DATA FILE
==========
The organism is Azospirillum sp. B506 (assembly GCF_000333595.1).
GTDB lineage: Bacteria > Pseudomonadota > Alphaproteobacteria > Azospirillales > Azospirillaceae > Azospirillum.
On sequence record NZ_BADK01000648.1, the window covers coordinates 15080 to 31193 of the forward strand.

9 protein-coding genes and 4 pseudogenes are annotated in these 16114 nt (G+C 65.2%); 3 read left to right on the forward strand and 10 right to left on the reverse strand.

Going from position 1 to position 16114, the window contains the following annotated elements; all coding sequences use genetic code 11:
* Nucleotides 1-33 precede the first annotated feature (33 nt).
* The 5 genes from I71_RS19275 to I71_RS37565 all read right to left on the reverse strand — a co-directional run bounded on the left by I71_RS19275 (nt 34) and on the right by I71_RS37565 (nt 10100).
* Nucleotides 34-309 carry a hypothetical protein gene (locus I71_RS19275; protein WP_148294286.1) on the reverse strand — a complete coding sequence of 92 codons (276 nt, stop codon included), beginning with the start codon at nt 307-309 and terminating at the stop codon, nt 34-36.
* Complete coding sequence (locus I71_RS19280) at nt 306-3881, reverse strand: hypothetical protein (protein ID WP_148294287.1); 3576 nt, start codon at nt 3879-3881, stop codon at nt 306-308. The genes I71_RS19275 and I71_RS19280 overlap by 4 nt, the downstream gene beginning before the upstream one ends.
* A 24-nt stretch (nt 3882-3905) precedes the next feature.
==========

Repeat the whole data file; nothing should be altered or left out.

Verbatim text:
The organism is Azospirillum sp. B506 (assembly GCF_000333595.1).
GTDB lineage: Bacteria > Pseudomonadota > Alphaproteobacteria > Azospirillales > Azospirillaceae > Azospirillum.
On sequence record NZ_BADK01000648.1, the window covers coordinates 15080 to 31193 of the forward strand.

9 protein-coding genes and 4 pseudogenes are annotated in these 16114 nt (G+C 65.2%); 3 read left to right on the forward strand and 10 right to left on the reverse strand.

Going from position 1 to position 16114, the window contains the following annotated elements; all coding sequences use genetic code 11:
* Nucleotides 1-33 precede the first annotated feature (33 nt).
* The 5 genes from I71_RS19275 to I71_RS37565 all read right to left on the reverse strand — a co-directional run bounded on the left by I71_RS19275 (nt 34) and on the right by I71_RS37565 (nt 10100).
* Nucleotides 34-309 carry a hypothetical protein gene (locus I71_RS19275; protein WP_148294286.1) on the reverse strand — a complete coding sequence of 92 codons (276 nt, stop codon included), beginning with the start codon at nt 307-309 and terminating at the stop codon, nt 34-36.
* Complete coding sequence (locus I71_RS19280) at nt 306-3881, reverse strand: hypothetical protein (protein ID WP_148294287.1); 3576 nt, start codon at nt 3879-3881, stop codon at nt 306-308. The genes I71_RS19275 and I71_RS19280 overlap by 4 nt, the downstream gene beginning before the upstream one ends.
* A 24-nt stretch (nt 3882-3905) precedes the next feature.